In April, local artist and Boynes Emerging Artist Award founder Chantal Boynes expressed hope the fourth edition would finally see Caribbean artists entering the competition. And Boynes had her desire fulfilled as several Trinidadian artists entered and a Jamaican placed second overall.
The award is an independent, international artist-run online art competition that accepts all two-dimensional mediums from drawings to paintings to photography. There is no set theme for the international competition and artists are required to submit the best of their portfolio. It was launched in 2019 and “created to support, promote and connect emerging artists all around the world and work to enhance the profile of young and/or undiscovered talent.”
Boynes told Newsday in a telephone interview the number of entries for the fourth edition was 909, almost double the 470 from the third edition. The artists were mainly from Australia, Canada, the US and the UK as well as some countries in Europe.
And for the first time, there were Caribbean entrants: about 10 from Trinidad and Tobago and one from Jamaica, Kuruma Reid.
“I recognised the work instantly and I got excited personally that there were fellow Caribbean artists.”
She explained in the first round she and the other judges only look at the work, and the examination of who the applicants are as an artist only occurs in the final round. When she discovered Kuruma Reid was from Jamaica and had recently graduated law school she recalled having a “big smile”.
Reid, who was born and raised in Jamaica, won second place with his piece Black Molasses 1, which was pen and ink on paper.
“Black Molasses 1 is the first of my series Metamorphosis. The piece is not only to mark a different level of skill and originality I intend to improve upon but to also pay homage to my African ancestors and the blood that was shed during slavery,” he said in a statement.
On his win, Reid commented: “I am extremely happy to be named the second-place winner in the fourth edition of the Boynes Emerging Artist Award. I am comforted by the thought that my piece was found to be worthy of the prize in the eyes of the esteemed jurors who I had taken the time to research.”
First place went to Younes Mohammad from Iraq with his photography portrait Brahim.
On his subject, Mohammad explained: “Brahim Ahmad Ebrahim Ghader was born in 1969, he (has been) Peshmerga (military forces of the autonomous Kurdistan Region of Iraq) since 1993 and during this time, two times he was wounded (and) last time he was fighting ISIS in May 2015 and he lost two legs with one eye and a lot of shrapnel in his body by the explosion from an IED in Daqoq area near Kirkuk, Iraq.”
On his win, Mohammad commented: “Thank you very much for this honourable news, I cannot believe it and am so happy and grateful, really appreciate it and it means a lot to me. Thanks again and again.”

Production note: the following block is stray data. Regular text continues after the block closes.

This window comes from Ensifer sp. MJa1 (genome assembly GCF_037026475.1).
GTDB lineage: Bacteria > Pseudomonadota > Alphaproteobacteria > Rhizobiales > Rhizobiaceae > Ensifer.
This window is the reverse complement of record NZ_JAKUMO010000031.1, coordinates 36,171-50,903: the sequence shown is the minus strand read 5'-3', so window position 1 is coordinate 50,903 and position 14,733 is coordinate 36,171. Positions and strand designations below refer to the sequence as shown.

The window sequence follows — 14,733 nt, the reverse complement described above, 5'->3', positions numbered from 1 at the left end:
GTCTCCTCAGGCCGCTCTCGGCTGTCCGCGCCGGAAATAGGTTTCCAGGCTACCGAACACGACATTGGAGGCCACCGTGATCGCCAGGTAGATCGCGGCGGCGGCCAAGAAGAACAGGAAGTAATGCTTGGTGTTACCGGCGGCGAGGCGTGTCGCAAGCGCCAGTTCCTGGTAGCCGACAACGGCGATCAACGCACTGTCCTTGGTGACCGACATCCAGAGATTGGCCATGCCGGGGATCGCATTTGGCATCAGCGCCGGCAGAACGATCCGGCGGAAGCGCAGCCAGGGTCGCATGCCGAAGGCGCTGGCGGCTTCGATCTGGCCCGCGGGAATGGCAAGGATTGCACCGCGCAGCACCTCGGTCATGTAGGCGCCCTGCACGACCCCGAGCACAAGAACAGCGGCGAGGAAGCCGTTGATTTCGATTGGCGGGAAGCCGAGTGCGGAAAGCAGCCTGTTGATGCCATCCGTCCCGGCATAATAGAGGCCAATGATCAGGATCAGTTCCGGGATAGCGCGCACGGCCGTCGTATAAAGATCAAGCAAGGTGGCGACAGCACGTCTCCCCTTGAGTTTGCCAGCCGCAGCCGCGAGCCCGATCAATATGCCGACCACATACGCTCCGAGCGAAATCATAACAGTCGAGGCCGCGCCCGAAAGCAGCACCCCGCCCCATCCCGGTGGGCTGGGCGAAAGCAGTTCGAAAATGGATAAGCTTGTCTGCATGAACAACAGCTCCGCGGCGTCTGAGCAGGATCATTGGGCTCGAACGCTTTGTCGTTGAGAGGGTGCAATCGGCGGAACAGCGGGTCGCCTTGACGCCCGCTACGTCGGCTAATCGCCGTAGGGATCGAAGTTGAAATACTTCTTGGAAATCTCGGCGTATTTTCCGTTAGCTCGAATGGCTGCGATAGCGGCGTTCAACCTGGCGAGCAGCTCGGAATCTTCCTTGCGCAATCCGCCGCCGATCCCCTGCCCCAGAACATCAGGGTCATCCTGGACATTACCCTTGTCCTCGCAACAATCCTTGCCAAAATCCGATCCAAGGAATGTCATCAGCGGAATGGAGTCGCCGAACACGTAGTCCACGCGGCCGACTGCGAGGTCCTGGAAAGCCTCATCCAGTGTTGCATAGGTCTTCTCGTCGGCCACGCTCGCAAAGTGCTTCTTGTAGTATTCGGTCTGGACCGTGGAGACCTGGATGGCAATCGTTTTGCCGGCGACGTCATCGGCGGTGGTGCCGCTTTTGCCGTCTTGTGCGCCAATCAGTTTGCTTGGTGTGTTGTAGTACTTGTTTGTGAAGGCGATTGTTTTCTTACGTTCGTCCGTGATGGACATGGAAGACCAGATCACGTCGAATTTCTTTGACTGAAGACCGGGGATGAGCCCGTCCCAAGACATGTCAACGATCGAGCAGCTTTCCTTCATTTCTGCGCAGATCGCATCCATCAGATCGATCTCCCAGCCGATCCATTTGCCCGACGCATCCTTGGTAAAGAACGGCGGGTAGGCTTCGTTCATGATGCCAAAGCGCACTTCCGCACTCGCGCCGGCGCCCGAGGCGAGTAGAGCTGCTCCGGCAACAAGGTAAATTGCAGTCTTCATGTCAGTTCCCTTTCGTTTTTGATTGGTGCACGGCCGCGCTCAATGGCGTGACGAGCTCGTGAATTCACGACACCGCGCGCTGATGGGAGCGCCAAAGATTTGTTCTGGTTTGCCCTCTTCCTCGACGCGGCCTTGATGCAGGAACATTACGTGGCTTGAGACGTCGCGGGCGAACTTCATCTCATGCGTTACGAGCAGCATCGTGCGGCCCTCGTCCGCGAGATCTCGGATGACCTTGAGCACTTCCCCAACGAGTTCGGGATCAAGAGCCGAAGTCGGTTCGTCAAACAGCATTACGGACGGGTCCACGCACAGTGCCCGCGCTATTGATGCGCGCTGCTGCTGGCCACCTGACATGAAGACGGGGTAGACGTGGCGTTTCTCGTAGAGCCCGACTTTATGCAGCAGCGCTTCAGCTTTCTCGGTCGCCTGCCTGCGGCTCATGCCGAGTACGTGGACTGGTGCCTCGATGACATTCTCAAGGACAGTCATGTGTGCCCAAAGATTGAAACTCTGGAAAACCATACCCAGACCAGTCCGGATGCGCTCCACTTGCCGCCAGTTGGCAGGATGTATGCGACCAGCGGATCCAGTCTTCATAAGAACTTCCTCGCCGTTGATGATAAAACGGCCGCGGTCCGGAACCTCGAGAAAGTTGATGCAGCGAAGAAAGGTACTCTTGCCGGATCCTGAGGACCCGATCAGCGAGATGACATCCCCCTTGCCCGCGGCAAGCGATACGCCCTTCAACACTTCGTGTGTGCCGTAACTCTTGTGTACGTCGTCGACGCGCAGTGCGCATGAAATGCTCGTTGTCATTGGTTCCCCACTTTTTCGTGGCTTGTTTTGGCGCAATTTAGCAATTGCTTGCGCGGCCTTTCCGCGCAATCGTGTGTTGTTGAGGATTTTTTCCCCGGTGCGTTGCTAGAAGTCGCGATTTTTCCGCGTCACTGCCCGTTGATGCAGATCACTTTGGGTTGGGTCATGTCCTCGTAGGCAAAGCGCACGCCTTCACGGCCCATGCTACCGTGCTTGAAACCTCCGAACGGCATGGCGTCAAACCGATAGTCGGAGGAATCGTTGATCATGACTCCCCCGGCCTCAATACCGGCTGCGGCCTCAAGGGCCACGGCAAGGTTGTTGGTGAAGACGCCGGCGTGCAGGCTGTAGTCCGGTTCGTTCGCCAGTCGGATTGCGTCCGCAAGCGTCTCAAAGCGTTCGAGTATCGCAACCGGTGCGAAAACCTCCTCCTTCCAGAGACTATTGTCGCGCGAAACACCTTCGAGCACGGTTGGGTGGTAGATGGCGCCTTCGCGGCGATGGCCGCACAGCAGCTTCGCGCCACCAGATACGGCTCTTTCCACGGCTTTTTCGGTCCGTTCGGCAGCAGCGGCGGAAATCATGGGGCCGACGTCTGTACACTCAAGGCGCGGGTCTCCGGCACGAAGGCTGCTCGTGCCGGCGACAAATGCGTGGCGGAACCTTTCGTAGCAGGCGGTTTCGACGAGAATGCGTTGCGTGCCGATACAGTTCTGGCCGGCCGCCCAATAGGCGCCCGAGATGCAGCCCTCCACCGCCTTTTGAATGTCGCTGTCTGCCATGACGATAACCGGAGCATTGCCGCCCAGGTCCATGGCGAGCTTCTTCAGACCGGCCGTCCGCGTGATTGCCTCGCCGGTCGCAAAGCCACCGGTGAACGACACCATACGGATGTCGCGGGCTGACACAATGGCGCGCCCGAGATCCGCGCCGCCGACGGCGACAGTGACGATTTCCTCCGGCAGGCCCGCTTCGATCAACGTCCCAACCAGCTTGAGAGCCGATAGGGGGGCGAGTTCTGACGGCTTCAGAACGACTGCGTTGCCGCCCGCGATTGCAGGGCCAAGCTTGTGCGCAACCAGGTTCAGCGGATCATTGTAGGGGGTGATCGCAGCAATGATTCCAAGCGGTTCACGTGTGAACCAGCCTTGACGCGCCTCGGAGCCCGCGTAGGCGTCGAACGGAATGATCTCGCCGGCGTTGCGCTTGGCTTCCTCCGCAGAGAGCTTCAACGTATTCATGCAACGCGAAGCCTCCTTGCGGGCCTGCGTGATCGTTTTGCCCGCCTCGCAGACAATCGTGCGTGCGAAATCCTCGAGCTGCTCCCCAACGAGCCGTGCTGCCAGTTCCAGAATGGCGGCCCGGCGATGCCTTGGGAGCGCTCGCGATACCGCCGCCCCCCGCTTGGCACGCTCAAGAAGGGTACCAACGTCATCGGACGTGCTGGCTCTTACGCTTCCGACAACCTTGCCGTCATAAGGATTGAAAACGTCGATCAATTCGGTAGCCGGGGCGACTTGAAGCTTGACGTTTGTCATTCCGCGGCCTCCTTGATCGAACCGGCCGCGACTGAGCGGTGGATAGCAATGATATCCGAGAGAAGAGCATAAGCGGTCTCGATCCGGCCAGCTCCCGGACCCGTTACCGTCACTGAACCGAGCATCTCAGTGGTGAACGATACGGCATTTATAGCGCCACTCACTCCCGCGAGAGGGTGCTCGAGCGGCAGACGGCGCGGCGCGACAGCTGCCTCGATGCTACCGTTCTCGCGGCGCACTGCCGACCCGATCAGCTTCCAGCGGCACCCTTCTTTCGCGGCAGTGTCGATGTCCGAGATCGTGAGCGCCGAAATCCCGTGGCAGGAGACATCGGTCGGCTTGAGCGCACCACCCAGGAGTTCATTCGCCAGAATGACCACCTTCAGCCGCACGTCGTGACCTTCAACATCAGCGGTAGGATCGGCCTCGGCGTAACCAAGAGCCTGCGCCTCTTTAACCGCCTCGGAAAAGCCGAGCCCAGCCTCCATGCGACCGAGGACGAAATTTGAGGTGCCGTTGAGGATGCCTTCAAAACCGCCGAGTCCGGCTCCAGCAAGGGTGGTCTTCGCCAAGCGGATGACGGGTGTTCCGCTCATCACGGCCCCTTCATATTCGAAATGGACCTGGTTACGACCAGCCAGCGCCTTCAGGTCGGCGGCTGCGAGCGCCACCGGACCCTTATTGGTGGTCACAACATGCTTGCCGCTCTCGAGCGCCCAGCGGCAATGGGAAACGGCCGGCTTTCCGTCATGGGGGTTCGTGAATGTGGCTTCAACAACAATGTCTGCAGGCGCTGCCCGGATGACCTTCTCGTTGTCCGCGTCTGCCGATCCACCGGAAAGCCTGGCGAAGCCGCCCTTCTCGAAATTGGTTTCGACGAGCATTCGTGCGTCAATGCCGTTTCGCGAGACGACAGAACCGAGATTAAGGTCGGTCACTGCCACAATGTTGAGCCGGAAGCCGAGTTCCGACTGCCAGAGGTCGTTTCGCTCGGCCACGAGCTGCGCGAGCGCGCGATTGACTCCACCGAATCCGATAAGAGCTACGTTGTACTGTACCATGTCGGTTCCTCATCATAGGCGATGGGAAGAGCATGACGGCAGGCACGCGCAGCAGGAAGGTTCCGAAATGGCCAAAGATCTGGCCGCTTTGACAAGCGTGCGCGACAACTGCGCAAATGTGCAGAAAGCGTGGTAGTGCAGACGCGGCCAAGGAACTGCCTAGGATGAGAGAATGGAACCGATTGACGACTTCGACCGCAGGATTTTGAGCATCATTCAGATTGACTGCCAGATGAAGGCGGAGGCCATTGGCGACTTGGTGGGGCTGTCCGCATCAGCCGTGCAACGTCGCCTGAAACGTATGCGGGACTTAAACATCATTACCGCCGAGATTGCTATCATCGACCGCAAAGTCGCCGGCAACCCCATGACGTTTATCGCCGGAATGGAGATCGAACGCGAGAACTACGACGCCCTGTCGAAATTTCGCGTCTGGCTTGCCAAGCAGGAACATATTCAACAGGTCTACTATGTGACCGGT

Third place went to Israel-born, Germany-based artist Amnon David for his oil on canvas piece Life Itself. David explained the painting “is the first work of an ongoing series of large scale works I am currently working on, representing my interpretation of the different stages in the cycle of life from today’s point of view.”
Commenting on his win he said: “Thank you very much. I am of course delighted to receive the results!”
For the fourth edition, which ran from January 18 to April 30, the judging panel comprised of Boynes, fashion photographer Natasha Wilson, former art professor Noah Verrier, Nigerian visual artis Ken Nwadiogbu, and internationally-renowned artist Dennis Perrin. Boynes said this edition was the most difficult to judge.
“The quality of work went up enormously. It was hard to judge the finalists and then the winners. It took over three weeks when it is usually two weeks. So much incredible talent. It was exceptionally difficult.”
The first-place winner receives a three-month PR contract (including media and gallery outreach) with PR for Artists (worth US$15,000). The second-place winner receives US $1,500 cash prize, and the third-place winner receives US $1,000 cash prize.
All three winners receive social media/digital marketing (worth US$2,500) while finalists receive social media/digital marketing (worth US$1,000). All winners and finalists also receive an artist profile (worth US$1,500) and a permanent place on the website.
Boynes reported over the next couple of months the award will be promoting the finalists and winners and supporting their work. She said the PR team, led by PR for Artists CEO Aubrie Weinholt, has already met for the first of many strategy sessions with the first-place winner, Mohammad, “and they have already begun to hit the ground running”.
The first edition was won by Bulgaria-born, Belgium-based painter Tanya Atanasova, the second by Texan artist Jessie Lane, and the third by Australian artist Cameron Richards.
Boynes said the fifth edition will launch on August 1, 2021, and will include sculpture for the first time as one of its accepted mediums. She expressed hope the next edition will attract even more Caribbean artists and Trini artists.
For more info on Boynes Emerging Artist Award or to submit artwork: boynesartistaward.com.
About Chantal Boynes
Boynes has studied and practised fine art all over the world, from Canada to Italy to Australia to TT, and has exhibited locally and internationally, namely Australia, Jamaica, and Switzerland.
In late 2019, while completing a diploma of visual art in Melbourne, Australia, she decided to expand her involvement in the art world and with other artists by attempting to create a way for fellow emerging artists to have a platform that was solely dedicated to the support of their talent. On November 1, 2019, she launched the Boynes Emerging Artist Award, put up the US$5,000 prize out of her own savings and was the sole judge.